Thursday 13 December 2018

Varadkar warns of 'major fines' for not meeting climate targets

Taoiseach Leo Varadkar. Photo: PA
Taoiseach Leo Varadkar. Photo: PA
Kevin Doyle

Kevin Doyle

The country is facing the prospect of "pretty major fines" unless greenhouse gas emissions begin to rapidly reduce, Taoiseach Leo Varadkar has admitted.

Ireland is among a minority of EU nations where emissions are rising despite the increased awareness about the impact of climate change.

The Government has signed up to reduce carbon emission by 20pc by 2020 - but they actually rose for the past two years as the economy recovery took hold.

Mr Varadkar now says there will be a "big focus" on climate change in the year ahead and "the things that can be done in the next 10 years to enable us to meet our commitments which we are not meeting at the moment".

He added: "From 2020 onwards, we're heading into some pretty major fines for not meeting our obligations.

"I would rather spend money now on meeting our commitments than on fines from 2020 onwards."

According to the Environmental Protection Agency, there was a 3.5pc increase in greenhouse gas emissions in 2016.

An estimated 61.19 million tonnes of CO2 equivalent were pumped into the atmosphere.

The rise in emissions is being attributed to increased activity in the dairy and energy industries, as well as the transport sector.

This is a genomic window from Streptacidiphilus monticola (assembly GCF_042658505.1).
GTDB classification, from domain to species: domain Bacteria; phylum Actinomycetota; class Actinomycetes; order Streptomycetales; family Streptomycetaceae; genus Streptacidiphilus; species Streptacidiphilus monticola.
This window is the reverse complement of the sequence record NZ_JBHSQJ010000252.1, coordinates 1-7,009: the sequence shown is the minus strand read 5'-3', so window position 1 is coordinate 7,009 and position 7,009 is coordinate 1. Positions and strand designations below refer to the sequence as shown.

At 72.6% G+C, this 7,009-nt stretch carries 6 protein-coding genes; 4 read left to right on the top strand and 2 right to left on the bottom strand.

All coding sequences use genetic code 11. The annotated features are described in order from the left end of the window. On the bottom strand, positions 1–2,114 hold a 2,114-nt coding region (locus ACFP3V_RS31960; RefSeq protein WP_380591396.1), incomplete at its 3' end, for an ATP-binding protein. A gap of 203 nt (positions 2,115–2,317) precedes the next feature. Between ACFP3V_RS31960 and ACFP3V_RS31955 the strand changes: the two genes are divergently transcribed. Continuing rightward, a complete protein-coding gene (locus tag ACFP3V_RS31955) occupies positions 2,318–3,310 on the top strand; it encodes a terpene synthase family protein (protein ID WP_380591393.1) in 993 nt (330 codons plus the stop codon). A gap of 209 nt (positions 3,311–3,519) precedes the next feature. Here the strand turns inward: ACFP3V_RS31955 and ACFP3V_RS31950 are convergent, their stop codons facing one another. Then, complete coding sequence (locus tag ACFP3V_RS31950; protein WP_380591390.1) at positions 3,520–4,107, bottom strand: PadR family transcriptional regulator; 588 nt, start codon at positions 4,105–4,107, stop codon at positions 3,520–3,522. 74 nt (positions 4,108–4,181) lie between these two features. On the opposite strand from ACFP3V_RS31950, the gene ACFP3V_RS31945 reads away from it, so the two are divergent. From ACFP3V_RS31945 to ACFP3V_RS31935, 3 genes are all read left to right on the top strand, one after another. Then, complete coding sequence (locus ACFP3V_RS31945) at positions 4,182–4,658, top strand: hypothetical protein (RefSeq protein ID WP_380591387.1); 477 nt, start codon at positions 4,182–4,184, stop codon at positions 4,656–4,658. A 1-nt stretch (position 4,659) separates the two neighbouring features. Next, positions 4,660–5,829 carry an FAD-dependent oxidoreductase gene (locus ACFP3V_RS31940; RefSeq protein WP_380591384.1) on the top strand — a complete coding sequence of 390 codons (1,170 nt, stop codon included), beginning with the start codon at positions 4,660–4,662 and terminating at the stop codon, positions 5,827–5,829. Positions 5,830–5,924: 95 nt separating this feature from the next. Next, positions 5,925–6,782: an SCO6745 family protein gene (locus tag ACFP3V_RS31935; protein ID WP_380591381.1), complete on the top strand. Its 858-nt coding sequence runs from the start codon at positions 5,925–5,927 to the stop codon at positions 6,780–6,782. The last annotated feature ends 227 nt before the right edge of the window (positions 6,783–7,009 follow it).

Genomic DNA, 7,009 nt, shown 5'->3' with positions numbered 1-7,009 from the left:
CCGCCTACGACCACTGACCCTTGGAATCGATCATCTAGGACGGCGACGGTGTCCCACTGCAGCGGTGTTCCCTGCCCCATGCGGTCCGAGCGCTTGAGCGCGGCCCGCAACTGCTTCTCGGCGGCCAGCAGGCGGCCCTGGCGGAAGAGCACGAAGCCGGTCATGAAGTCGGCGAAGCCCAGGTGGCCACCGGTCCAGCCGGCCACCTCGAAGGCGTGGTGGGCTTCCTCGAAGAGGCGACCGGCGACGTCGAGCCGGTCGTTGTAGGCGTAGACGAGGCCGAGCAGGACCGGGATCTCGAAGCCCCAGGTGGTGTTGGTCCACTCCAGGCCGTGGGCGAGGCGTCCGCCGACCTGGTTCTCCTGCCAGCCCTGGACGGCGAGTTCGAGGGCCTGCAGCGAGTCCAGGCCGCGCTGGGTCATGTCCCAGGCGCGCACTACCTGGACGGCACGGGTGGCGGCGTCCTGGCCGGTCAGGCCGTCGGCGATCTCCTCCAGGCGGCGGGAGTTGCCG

And unless it is reversed, some experts predict Ireland could be facing fines in excess of €450m.

Meanwhile, Climate Change Minister Denis Naughten said the frequency of storms now hitting Ireland was down to climate change.

"You cannot directly associate any single event with climate change," he said.

"But the reality is that the severity of the storms that we are seeing this particular season are a result of the fact that a polar air mass has gone significantly further south in the Atlantic.

"It's down as far as the Florida coast now. So that has increased the power of the storms we're experiencing this particular winter.

"It's not the case of any particular storm being associated with climate change - but the reality is we are having more frequent storms, more frequent flooding, more frequent '100-year' floods. The frequency of that can be associated with climate change but it is the broader issues that we have to tackle, not just on a national level but as a global issue," he added.

Met Éireann forecaster Evelyn Cusack said the recent bad weather was linked to Arctic air across North America.

It is bringing the weather systems across the Atlantic which have been lashing the southern and western coasts of Ireland.

Eleanor is the sixth storm to hit Ireland this winter, including ex-Hurricane Ophelia last October which sparked the first ever Status Red warning from Met Éireann.

Irish Independent

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